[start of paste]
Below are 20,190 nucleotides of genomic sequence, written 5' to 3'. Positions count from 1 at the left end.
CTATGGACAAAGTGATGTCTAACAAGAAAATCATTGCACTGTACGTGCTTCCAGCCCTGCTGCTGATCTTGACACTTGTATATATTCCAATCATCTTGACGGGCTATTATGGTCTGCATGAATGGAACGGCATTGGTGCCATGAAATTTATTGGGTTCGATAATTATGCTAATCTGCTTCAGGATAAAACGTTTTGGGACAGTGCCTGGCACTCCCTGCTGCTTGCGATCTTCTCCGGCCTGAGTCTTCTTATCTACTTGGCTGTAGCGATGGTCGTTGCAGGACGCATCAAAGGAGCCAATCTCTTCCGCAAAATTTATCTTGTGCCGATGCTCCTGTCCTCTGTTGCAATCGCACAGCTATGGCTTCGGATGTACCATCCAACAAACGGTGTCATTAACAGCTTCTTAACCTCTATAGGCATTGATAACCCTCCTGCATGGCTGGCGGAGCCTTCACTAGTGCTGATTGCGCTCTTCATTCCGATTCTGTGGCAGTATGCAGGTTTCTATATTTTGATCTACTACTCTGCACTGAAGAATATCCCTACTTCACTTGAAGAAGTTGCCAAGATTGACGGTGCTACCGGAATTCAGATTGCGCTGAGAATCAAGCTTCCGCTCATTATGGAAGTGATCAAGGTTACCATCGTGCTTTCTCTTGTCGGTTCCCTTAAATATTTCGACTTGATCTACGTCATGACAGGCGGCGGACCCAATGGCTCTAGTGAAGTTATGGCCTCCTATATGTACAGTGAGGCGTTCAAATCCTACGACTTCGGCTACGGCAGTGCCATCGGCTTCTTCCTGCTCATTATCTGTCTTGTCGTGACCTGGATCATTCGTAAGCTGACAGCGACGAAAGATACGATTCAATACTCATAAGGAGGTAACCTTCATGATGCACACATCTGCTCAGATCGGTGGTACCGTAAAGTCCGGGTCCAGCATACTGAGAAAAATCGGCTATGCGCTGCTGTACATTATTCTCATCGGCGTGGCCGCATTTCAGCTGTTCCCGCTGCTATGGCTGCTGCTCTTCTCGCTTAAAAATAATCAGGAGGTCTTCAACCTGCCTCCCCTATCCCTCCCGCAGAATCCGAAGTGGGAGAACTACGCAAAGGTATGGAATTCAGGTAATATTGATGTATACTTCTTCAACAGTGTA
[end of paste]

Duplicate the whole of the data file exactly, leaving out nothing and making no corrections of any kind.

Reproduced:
Below are 20,190 nucleotides of genomic sequence, written 5' to 3'. Positions count from 1 at the left end.
CTATGGACAAAGTGATGTCTAACAAGAAAATCATTGCACTGTACGTGCTTCCAGCCCTGCTGCTGATCTTGACACTTGTATATATTCCAATCATCTTGACGGGCTATTATGGTCTGCATGAATGGAACGGCATTGGTGCCATGAAATTTATTGGGTTCGATAATTATGCTAATCTGCTTCAGGATAAAACGTTTTGGGACAGTGCCTGGCACTCCCTGCTGCTTGCGATCTTCTCCGGCCTGAGTCTTCTTATCTACTTGGCTGTAGCGATGGTCGTTGCAGGACGCATCAAAGGAGCCAATCTCTTCCGCAAAATTTATCTTGTGCCGATGCTCCTGTCCTCTGTTGCAATCGCACAGCTATGGCTTCGGATGTACCATCCAACAAACGGTGTCATTAACAGCTTCTTAACCTCTATAGGCATTGATAACCCTCCTGCATGGCTGGCGGAGCCTTCACTAGTGCTGATTGCGCTCTTCATTCCGATTCTGTGGCAGTATGCAGGTTTCTATATTTTGATCTACTACTCTGCACTGAAGAATATCCCTACTTCACTTGAAGAAGTTGCCAAGATTGACGGTGCTACCGGAATTCAGATTGCGCTGAGAATCAAGCTTCCGCTCATTATGGAAGTGATCAAGGTTACCATCGTGCTTTCTCTTGTCGGTTCCCTTAAATATTTCGACTTGATCTACGTCATGACAGGCGGCGGACCCAATGGCTCTAGTGAAGTTATGGCCTCCTATATGTACAGTGAGGCGTTCAAATCCTACGACTTCGGCTACGGCAGTGCCATCGGCTTCTTCCTGCTCATTATCTGTCTTGTCGTGACCTGGATCATTCGTAAGCTGACAGCGACGAAAGATACGATTCAATACTCATAAGGAGGTAACCTTCATGATGCACACATCTGCTCAGATCGGTGGTACCGTAAAGTCCGGGTCCAGCATACTGAGAAAAATCGGCTATGCGCTGCTGTACATTATTCTCATCGGCGTGGCCGCATTTCAGCTGTTCCCGCTGCTATGGCTGCTGCTCTTCTCGCTTAAAAATAATCAGGAGGTCTTCAACCTGCCTCCCCTATCCCTCCCGCAGAATCCGAAGTGGGAGAACTACGCAAAGGTATGGAATTCAGGTAATATTGATGTATACTTCTTCAACAGTGTA